I’m starting to think that 2018 is the year for Christian Fiction. There have been so may amazing books I have read this year. If I were required to do a top ten, or even twenty books from 2018 at the end of the year, there is no way I’d be able to without having several sleepless nights wrestling my thoughts about all these books. I’ve been reading for a while, and blogging for a few years now, and I don’t remember reading so many books that cut right into my soul so close together. Um…authors? I could use a break! Okay, not really, but man. You guys are putting out some good stuff this year!
That brings me to today’s read. Have you heard of The Solace of Water? It is a book like no other I have read. Set in the 1950’s, not only does it show the troubles of segregation between black and white people, it has Amish characters too. I don’t think I have ever read this mix of characters, at least from this time period. It was wonderful!
ABOUT THE BOOK
In a time of grief and heartache, an unlikely friendship provides strength and solace.
After leaving her son’s grave behind in Montgomery, Alabama, Delilah Evans has little faith that moving to her husband’s hometown in Pennsylvania will bring a fresh start. Enveloped by grief and doubt, the last thing Delilah imagines is becoming friends with her reclusive Amish neighbor, Emma Mullet—yet the secrets that keep Emma isolated from her own community bond her to Delilah in delicate and unexpected ways.
Delilah’s eldest daughter, Sparrow, bears the brunt of her mother’s pain, never allowed for a moment to forget she is responsible for her brother’s death. When tensions at home become unbearable for her, she seeks peace at Emma’s house and becomes the daughter Emma has always wanted. Sparrow, however, is hiding secrets of her own—secrets that could devastate them all.
With the white, black, and Amish communities of Sinking Creek at their most divided, there seems to be little hope for reconciliation. But long-buried hurts have their way of surfacing, and Delilah and Emma find themselves facing their own self-deceptions. Together they must learn how to face the future through the healing power of forgiveness.
Eminently relevant to the beauty and struggle in America today, The Solace of Water offers a glimpse into the turbulent 1950s and reminds us that friendship rises above religion, race, and custom—and has the power to transform a broken heart.
This is one of those reviews that is hard to write, because you don’t think you can do the book justice. First of all, I took my time reading this book, which is extremely difficult for me. Not only am I a fast reader, but I often find myself wanting to read and read to get to the end of a book, so I can read another great one. But this book was different. I knew right from the start that it needed to be read at a slower pace. I needed to soak in the words and give the characters the time they deserved. There is so much emotion in this book: highs and lows, laughs and cries, worry and joy. Prepare yourself. You’ll need some tissues nearby, and I would kindly suggest not reading this in public. Or on your lunch break at work surrounded by your coworkers. It makes for awkward conversations.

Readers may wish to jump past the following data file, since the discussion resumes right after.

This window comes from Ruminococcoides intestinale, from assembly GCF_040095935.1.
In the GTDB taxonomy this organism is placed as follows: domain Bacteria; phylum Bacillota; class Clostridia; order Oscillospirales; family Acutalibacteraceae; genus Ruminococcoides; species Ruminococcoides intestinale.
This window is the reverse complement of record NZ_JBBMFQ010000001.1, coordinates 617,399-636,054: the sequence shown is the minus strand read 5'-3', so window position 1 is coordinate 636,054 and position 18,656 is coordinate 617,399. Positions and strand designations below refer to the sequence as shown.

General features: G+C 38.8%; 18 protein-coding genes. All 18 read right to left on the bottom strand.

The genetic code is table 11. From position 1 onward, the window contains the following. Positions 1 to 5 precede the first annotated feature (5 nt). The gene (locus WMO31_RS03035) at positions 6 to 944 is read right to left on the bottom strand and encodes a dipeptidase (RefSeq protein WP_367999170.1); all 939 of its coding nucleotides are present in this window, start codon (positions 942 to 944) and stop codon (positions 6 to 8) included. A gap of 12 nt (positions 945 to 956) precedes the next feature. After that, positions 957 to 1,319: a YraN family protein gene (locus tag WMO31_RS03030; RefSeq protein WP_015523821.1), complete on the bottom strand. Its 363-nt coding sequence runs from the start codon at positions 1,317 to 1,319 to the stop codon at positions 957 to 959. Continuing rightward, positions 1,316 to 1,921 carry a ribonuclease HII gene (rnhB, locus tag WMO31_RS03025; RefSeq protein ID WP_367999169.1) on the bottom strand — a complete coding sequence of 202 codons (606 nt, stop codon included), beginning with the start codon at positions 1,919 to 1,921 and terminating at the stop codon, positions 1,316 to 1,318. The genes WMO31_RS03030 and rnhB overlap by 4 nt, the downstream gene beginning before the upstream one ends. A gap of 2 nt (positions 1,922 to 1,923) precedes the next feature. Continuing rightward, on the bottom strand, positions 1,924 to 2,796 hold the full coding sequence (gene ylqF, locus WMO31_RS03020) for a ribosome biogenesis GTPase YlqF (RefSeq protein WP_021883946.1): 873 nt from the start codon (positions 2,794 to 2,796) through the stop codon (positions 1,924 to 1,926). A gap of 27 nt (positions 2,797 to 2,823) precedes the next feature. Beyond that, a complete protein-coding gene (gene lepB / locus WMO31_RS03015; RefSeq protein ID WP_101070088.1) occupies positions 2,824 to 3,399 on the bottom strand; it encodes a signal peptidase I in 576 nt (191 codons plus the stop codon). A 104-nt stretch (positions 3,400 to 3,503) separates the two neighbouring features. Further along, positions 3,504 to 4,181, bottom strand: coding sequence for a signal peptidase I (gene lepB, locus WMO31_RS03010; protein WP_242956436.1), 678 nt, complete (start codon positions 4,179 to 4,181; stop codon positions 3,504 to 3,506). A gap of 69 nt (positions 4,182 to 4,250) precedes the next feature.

Although there are some tough topics presented in this beautifully written novel, Elizabeth Byler Younts has found a way to tackle them gracefully and poetically. She writes in such a way that will tug at your heart and make you feel all the emotions right along with the character. I loved having the three POVs in this story. Emma, Delilah and Sparrow each had their own story to tell, yet they fit so perfectly together like a puzzle. Each one had a secret. Each one needed help. And little did they know that the solace they really needed was there all along.
This powerful novel is one that will be on my heart and mind for years. It’s one I know I’ll go back and reread every now and then. It packs a punch friends. It’s that strong cup of coffee that you need to jump-start your day. No, it’s not all frills, roses and romance. Honestly, I’m glad for that. The story wouldn’t have been as powerful and emotional that way. But it is a story of forgiveness. Of moving on. Of trusting in the One who put you on this earth in the first place. Read this book. When you’re done, lend it to a friend and then talk about it. I think you’ll be glad you did.
I received a complimentary copy of this book. I was not required to write a favorable review. All thoughts and opinions are my own.
ABOUT THE AUTHOR